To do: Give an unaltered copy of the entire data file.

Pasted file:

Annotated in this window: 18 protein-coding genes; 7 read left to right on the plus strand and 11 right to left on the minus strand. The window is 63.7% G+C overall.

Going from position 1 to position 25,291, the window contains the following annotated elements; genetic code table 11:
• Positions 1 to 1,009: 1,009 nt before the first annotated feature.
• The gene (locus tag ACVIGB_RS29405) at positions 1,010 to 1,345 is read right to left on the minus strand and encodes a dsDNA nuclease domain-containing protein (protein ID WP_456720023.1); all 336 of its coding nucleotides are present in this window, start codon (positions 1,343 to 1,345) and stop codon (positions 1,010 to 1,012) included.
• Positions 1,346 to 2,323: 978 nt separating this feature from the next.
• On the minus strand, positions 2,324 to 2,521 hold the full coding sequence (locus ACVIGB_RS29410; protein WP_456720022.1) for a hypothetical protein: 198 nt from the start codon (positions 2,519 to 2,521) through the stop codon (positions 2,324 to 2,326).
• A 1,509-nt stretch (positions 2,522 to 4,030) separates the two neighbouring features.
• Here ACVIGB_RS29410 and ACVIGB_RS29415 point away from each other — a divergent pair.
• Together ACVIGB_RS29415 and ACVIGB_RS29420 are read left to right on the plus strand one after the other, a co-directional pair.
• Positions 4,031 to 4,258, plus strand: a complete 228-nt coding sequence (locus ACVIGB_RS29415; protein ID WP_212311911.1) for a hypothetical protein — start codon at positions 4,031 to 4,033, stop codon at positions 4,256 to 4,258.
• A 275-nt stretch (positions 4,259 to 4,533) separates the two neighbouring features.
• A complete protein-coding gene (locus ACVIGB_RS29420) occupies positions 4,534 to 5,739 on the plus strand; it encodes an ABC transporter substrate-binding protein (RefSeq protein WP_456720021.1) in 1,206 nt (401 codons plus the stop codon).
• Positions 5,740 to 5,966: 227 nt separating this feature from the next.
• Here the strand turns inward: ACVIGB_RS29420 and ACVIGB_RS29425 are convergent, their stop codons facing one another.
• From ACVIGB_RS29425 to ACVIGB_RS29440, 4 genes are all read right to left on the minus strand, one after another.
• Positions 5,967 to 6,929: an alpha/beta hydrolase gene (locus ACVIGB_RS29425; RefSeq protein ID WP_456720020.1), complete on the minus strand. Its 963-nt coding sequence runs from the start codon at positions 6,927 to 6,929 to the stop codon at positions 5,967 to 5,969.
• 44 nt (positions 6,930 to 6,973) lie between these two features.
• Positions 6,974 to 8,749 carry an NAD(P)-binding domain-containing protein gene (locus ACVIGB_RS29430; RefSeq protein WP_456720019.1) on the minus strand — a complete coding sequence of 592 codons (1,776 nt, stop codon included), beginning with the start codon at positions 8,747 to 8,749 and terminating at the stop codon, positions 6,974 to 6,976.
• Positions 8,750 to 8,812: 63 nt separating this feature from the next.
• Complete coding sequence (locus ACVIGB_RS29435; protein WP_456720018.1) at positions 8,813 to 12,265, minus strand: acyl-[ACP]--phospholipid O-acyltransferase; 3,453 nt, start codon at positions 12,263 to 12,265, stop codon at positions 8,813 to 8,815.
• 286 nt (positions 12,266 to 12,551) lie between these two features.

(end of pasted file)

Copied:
Annotated in this window: 18 protein-coding genes; 7 read left to right on the plus strand and 11 right to left on the minus strand. The window is 63.7% G+C overall.

Going from position 1 to position 25,291, the window contains the following annotated elements; genetic code table 11:
• Positions 1 to 1,009: 1,009 nt before the first annotated feature.
• The gene (locus tag ACVIGB_RS29405) at positions 1,010 to 1,345 is read right to left on the minus strand and encodes a dsDNA nuclease domain-containing protein (protein ID WP_456720023.1); all 336 of its coding nucleotides are present in this window, start codon (positions 1,343 to 1,345) and stop codon (positions 1,010 to 1,012) included.
• Positions 1,346 to 2,323: 978 nt separating this feature from the next.
• On the minus strand, positions 2,324 to 2,521 hold the full coding sequence (locus ACVIGB_RS29410; protein WP_456720022.1) for a hypothetical protein: 198 nt from the start codon (positions 2,519 to 2,521) through the stop codon (positions 2,324 to 2,326).
• A 1,509-nt stretch (positions 2,522 to 4,030) separates the two neighbouring features.
• Here ACVIGB_RS29410 and ACVIGB_RS29415 point away from each other — a divergent pair.
• Together ACVIGB_RS29415 and ACVIGB_RS29420 are read left to right on the plus strand one after the other, a co-directional pair.
• Positions 4,031 to 4,258, plus strand: a complete 228-nt coding sequence (locus ACVIGB_RS29415; protein ID WP_212311911.1) for a hypothetical protein — start codon at positions 4,031 to 4,033, stop codon at positions 4,256 to 4,258.
• A 275-nt stretch (positions 4,259 to 4,533) separates the two neighbouring features.
• A complete protein-coding gene (locus ACVIGB_RS29420) occupies positions 4,534 to 5,739 on the plus strand; it encodes an ABC transporter substrate-binding protein (RefSeq protein WP_456720021.1) in 1,206 nt (401 codons plus the stop codon).
• Positions 5,740 to 5,966: 227 nt separating this feature from the next.
• Here the strand turns inward: ACVIGB_RS29420 and ACVIGB_RS29425 are convergent, their stop codons facing one another.
• From ACVIGB_RS29425 to ACVIGB_RS29440, 4 genes are all read right to left on the minus strand, one after another.
• Positions 5,967 to 6,929: an alpha/beta hydrolase gene (locus ACVIGB_RS29425; RefSeq protein ID WP_456720020.1), complete on the minus strand. Its 963-nt coding sequence runs from the start codon at positions 6,927 to 6,929 to the stop codon at positions 5,967 to 5,969.
• 44 nt (positions 6,930 to 6,973) lie between these two features.
• Positions 6,974 to 8,749 carry an NAD(P)-binding domain-containing protein gene (locus ACVIGB_RS29430; RefSeq protein WP_456720019.1) on the minus strand — a complete coding sequence of 592 codons (1,776 nt, stop codon included), beginning with the start codon at positions 8,747 to 8,749 and terminating at the stop codon, positions 6,974 to 6,976.
• Positions 8,750 to 8,812: 63 nt separating this feature from the next.
• Complete coding sequence (locus ACVIGB_RS29435; protein WP_456720018.1) at positions 8,813 to 12,265, minus strand: acyl-[ACP]--phospholipid O-acyltransferase; 3,453 nt, start codon at positions 12,263 to 12,265, stop codon at positions 8,813 to 8,815.
• 286 nt (positions 12,266 to 12,551) lie between these two features.